The Heritage Foundation

WebMemo #000 on Taxes

March 29, 1996

March 29, 1996 | WebMemo on Taxes

Why a Supermajority Would Protect Taxpayers

On April 15th, the House of Representatives will vote on a Constitutional Amendment requiring a two-thirds supermajority for Congress to raise taxes. In favor of the amendment are those who believe that lawmakers will be more fiscally responsible and the economy will grow faster if it becomes more difficult for Congress to raise taxes. On the other side are those who believe restricting tax increases would interfere with the majority's ability to determine economic policy.

To be fair, opponents are correct. The proposed amendment would restrict the rights of the majority. But that is precisely the point. Just as the First Amendment is supposed to prohibit the majority from passing laws to infringe upon the rights of free speech and the Second Amendment is supposed to prohibit the majority from passing laws to infringe on the right to keep and bear arms, the supermajority amendment is designed to place limits on the power of the majority to take money from the minority. More specifically, taxpayers are presumed to have a right to their earnings and that only tax increases with very broad support ‑‑ as measured by the ability to attract a two-thirds supermajority ‑‑ are permissible.

There is little doubt that a supermajority will make it harder for politicians to take more money from taxpayers. That is why lawmakers who believe taxes should be higher oppose it. Had a supermajority been in place, some major tax increases from recent years would not have become law. Consider:

The record tax increase pushed through Congress in 1993 by President Clinton was approved by 51-50 in the Senate and 218-216 in the House. Since a single vote-switch in either body would have killed the legislation, a supermajority requirement easily would have saved the economy from the largest tax increase in American history.

The large tax increase signed into law in 1990 by President Bush was approved by 54-45 in the Senate and 228-200 in the House. Had a supermajority been required, this ill-fated measure would have fallen 12 votes short in the Senate and 58 votes shy in the House.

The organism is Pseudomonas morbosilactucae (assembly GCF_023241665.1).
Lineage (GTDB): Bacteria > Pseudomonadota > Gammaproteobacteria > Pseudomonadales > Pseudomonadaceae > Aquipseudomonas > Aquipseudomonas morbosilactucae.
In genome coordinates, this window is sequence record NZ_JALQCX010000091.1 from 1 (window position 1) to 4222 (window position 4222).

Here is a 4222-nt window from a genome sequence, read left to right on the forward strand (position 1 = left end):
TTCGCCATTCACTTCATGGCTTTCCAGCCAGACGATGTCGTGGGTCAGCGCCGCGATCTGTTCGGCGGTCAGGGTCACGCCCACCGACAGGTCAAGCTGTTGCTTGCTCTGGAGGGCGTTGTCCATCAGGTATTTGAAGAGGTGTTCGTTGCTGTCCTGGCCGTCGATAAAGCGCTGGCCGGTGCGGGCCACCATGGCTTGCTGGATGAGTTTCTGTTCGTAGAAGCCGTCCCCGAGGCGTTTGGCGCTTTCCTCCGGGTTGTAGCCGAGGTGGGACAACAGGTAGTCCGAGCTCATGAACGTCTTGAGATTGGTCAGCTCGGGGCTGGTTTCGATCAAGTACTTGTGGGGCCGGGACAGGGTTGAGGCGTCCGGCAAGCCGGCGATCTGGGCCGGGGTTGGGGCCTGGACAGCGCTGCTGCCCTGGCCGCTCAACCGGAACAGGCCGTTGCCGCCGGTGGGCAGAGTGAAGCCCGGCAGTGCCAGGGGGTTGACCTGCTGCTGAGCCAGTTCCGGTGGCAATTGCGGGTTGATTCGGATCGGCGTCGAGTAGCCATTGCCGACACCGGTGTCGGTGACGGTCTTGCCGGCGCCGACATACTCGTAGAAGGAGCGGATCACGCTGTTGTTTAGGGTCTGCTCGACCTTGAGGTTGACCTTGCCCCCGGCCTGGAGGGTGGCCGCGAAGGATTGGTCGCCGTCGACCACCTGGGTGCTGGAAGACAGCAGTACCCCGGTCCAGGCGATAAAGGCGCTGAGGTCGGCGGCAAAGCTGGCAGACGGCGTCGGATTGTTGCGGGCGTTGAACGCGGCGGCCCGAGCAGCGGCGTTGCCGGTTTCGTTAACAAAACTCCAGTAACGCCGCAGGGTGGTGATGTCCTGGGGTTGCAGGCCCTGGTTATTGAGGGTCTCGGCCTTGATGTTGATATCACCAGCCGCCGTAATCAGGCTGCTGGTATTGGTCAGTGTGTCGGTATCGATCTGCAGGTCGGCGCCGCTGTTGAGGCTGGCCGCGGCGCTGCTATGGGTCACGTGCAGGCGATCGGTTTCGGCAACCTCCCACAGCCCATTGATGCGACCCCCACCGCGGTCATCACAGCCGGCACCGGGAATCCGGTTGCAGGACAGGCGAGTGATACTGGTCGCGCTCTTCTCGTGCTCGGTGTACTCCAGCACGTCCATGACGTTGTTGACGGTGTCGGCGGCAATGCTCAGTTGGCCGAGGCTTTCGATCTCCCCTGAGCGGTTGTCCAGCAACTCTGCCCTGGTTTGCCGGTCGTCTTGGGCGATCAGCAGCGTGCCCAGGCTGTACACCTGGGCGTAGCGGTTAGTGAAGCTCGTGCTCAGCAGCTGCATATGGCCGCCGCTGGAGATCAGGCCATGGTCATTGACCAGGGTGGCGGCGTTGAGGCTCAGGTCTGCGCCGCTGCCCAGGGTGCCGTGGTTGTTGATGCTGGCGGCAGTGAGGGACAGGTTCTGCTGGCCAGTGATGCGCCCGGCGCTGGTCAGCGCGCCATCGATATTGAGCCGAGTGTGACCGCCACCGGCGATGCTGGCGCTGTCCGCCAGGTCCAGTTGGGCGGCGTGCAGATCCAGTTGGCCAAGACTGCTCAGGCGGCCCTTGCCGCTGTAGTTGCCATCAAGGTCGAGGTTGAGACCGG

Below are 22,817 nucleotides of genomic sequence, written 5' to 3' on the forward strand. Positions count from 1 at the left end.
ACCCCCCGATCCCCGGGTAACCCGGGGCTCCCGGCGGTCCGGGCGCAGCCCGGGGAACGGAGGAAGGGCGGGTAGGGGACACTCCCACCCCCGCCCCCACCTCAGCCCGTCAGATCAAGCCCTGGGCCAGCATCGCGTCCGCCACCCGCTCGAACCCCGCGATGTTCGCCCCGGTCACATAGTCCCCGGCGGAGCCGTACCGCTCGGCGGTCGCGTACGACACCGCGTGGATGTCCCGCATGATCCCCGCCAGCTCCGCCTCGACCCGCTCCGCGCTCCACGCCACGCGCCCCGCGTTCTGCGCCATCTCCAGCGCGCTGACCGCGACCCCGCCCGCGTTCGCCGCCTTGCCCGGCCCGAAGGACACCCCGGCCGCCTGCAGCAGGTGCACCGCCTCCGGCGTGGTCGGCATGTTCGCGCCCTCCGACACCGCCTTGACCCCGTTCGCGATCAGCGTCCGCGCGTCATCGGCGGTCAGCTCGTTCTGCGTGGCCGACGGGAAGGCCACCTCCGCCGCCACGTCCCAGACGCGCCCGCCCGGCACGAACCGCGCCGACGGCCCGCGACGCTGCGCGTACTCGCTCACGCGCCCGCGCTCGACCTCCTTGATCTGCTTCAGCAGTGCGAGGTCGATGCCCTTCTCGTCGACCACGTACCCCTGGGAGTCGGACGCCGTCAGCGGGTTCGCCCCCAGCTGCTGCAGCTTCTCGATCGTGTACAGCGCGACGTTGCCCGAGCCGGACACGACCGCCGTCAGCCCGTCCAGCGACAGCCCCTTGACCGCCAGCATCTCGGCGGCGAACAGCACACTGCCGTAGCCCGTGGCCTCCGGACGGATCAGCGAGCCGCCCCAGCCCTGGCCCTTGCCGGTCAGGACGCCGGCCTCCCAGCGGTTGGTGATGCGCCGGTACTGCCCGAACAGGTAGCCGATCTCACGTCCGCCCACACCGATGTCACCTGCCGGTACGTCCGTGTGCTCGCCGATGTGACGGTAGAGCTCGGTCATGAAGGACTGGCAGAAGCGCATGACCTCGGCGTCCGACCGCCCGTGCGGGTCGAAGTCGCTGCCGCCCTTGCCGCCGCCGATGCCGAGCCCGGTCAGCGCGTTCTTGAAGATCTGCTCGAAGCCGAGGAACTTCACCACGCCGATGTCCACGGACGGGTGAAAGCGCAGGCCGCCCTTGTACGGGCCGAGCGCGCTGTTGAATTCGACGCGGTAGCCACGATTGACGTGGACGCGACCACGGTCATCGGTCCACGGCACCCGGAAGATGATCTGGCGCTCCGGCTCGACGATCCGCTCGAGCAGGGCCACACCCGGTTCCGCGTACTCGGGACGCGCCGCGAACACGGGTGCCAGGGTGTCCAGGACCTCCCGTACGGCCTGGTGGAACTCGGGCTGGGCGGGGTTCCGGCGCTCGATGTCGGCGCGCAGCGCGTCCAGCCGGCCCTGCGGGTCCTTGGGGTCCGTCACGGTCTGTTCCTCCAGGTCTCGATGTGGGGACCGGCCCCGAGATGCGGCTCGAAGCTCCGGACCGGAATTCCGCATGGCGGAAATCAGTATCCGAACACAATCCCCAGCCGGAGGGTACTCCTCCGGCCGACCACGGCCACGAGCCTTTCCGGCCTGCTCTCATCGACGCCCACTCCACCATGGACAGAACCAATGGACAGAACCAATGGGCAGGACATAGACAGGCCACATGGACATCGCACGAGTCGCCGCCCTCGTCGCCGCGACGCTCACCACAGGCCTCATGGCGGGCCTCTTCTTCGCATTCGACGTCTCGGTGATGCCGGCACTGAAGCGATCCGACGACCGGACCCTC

Other major tax increases in recent years, including the tax hikes of 1982, 1984, and 1987, also would have been blocked by a supermajority provision.

Needless to say, these tax increases might never even have come up for a vote had supermajority approval been required. Or at the very least, supporters of the tax increases would have had to reduce the size of the hikes and probably make much-needed reforms to spending programs to attract the needed votes. This helps explain why the lawmakers who oppose this in Congress are those who traditionally favor raising taxes ‑‑ they fear the supermajority would restrict them.

A supermajority requirement would not, of course, block all tax increases. The 1983 Social Security bailout legislation, for instance, imposed a huge tax increase on workers and allowed incumbents at the time to avoid taking needed steps to fix a fundamentally broken system. That legislation did receive more than two-thirds support in both chambers of Congress. Likewise, it is clear that Congress would be able to increase spending, whether financed by taxes or debt, if there was a genuine national emergency. A supermajority requirement during World War II, for instance, would not have impeded the conduct of fiscal policy.

Nonetheless, some critics say that such a requirement would be disruptive, or even disastrous, if it were imposed on Congress. But seven states worked under such a limit for at least 15 years and there is no indication that it has caused any problem. Significantly, not a single state has repealed the provision. Moreover, the seven states which have lived for quite some time under some form of supermajority ‑‑ Arkansas, California, Delaware, Florida, Louisiana, Mississippi, and South Dakota ‑‑ have been joined recently by Arizona, Oklahoma, and Colorado. Nevada and Ohio may soon join the list.